I do not want to drive in a world that is utterly connected. Period. I know this runs counter to a massive trend in the auto industry, but I am troubled and even a little scared by the idea that my car should be utterly connected to the road and to the outside world as I drive along – 24/7.
Why? Connectivity is a two-way street, so to speak. If I am taking in information and communicating widely, I am also sharing information and communicating widely. As that unfolds, a lot of people are getting the chance to mine my personal information.
Safety and convenience are the ostensible reasons why auto makers are slowly and steadily turning your car into a rolling tattletale. Concerns about privacy are not being ignored, but they don't seem to be paramount – not in a world that from this seat looks overly paranoid and somewhat lazy; thus safety and convenience are more important to a majority of car buyers, not privacy.
But I wouldn't trade privacy for a car capable of communicating with a far-off parking lot so I can reserve a spot when I pull into place. I don't want the world to know where I'm headed all the time. That doesn't reduce stress, it creates it in me. I do not want to surrender private information about my whereabouts. Period.
I frankly don't need or want in-car computers knowing and communicating my every movement even if it might make the journey as painless as possible. I value privacy. And I hope you do, too.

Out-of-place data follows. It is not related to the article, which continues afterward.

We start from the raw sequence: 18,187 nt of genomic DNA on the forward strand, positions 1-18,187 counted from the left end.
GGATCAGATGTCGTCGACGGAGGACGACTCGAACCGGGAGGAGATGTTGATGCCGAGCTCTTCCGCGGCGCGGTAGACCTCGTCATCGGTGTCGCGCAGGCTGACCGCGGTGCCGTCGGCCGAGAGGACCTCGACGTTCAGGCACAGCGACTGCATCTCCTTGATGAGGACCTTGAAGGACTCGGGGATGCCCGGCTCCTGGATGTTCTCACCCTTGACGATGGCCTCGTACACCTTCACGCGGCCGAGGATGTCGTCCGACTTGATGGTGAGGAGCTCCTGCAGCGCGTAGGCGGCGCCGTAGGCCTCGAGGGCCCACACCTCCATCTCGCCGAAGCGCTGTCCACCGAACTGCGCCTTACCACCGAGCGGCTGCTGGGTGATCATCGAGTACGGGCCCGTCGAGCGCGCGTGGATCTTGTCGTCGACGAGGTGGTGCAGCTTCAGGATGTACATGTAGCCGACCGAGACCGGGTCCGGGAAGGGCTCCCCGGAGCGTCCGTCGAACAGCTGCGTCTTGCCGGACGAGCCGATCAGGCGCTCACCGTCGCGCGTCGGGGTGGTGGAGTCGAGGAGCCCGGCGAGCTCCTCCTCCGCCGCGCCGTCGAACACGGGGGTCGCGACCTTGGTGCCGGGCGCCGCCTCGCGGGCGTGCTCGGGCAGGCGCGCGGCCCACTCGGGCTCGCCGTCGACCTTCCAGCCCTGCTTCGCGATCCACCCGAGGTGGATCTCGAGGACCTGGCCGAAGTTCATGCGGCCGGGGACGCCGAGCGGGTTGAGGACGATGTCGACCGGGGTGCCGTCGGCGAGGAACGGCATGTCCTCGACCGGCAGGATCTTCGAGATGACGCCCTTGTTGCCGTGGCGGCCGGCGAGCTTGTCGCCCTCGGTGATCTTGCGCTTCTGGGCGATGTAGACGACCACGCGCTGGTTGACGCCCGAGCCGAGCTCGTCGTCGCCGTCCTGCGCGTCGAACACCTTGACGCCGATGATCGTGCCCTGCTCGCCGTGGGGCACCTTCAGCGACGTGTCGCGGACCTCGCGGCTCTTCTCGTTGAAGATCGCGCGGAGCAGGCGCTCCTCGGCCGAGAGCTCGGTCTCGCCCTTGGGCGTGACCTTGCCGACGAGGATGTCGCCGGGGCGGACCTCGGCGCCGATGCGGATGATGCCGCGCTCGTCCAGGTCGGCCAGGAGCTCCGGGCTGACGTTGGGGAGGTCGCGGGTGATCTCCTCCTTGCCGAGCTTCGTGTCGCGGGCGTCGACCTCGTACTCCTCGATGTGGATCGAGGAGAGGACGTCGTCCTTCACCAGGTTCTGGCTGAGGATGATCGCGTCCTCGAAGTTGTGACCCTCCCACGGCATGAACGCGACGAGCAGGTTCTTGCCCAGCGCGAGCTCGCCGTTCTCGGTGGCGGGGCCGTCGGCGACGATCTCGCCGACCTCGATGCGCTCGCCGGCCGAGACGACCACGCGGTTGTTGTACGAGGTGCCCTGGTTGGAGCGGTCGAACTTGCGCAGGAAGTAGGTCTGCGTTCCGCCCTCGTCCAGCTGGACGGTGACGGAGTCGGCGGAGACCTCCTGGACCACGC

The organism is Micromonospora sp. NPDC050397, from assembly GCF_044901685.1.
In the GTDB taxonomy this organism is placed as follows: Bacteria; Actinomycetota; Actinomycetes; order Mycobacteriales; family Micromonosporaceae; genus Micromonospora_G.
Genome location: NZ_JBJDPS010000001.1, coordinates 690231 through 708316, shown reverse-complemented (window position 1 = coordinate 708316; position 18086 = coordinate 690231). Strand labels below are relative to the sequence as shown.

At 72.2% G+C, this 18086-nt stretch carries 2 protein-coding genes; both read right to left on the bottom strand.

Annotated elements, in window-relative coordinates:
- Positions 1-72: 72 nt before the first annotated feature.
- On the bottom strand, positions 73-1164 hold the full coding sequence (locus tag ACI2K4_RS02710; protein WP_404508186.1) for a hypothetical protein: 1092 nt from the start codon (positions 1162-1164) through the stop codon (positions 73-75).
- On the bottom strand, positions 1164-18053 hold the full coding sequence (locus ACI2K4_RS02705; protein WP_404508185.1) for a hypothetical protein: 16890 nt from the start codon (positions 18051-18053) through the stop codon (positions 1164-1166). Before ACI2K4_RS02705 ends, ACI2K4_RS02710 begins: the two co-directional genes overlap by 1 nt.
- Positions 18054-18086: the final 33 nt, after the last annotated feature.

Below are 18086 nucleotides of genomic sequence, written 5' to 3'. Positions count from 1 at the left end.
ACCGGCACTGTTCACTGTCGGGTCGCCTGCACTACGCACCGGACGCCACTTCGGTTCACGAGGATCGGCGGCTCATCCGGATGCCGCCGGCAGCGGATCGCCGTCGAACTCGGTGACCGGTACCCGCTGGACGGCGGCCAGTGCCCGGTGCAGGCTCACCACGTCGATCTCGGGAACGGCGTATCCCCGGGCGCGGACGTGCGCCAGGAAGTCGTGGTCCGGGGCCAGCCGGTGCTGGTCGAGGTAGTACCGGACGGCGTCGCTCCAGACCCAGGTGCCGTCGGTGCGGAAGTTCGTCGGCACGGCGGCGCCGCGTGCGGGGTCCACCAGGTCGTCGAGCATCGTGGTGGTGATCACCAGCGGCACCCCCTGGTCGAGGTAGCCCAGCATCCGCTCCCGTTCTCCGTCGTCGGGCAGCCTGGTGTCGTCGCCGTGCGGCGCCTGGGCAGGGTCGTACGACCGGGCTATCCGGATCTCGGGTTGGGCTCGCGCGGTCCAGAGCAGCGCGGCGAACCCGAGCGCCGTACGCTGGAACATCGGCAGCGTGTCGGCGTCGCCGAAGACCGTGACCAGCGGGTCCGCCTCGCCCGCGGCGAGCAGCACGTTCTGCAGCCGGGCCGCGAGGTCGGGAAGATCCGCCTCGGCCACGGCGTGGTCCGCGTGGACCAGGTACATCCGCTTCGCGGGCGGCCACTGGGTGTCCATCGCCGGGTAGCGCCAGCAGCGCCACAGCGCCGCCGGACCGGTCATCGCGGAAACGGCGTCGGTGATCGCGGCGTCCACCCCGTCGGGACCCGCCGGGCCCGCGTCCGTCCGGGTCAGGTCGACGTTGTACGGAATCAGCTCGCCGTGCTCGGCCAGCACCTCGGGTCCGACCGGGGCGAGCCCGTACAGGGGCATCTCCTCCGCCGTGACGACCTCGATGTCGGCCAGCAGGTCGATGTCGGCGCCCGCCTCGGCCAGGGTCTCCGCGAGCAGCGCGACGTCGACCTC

This is no small matter, either. BMW arguably has the most comprehensive future vision of a driving world without privacy. We have seen it in the 2011 BMW Vision ConnectedDrive concept car. But the Bavarians are not alone.
Today, many car companies are offering or at least working on devices that take them all down the path to the utterly connected car. Toyota has something called Entune, and BlueLink from Hyundai borrows ideas from General Motors' OnStar. There's Sync from Ford and mbrace from Mercedes-Benz. Not all of these are sold in Canada yet, but surely they're coming.
Yes, car manufacturers are developing the infrastructure to enable car-to-car communication that will broadcast all your personal data all over the place. Cloud computing? The auto makers plan to use the cloud as a way to store all your private information – your calendar, your taste in music, your whole life – and make it available for download in your car – where it can possibly be hacked out of it.
Let me introduce you to something BMW is developing. It's a connected-vehicle venture in New York called MyCityWay, and when I first heard about it last summer, it scared the heck out of me.
MyCityWay is about drivers getting real-time information on traffic, parking availability, restaurants and entertainment via a downloadable application. Does that sound good? Then consider that your personal preferences and your vehicle movements will also be tracked in the MyCityWay world.
Just thinking about a world where everyone can track my every movement and every choice – it sends shivers up and down my spine. I fear I'm in the minority on this, however.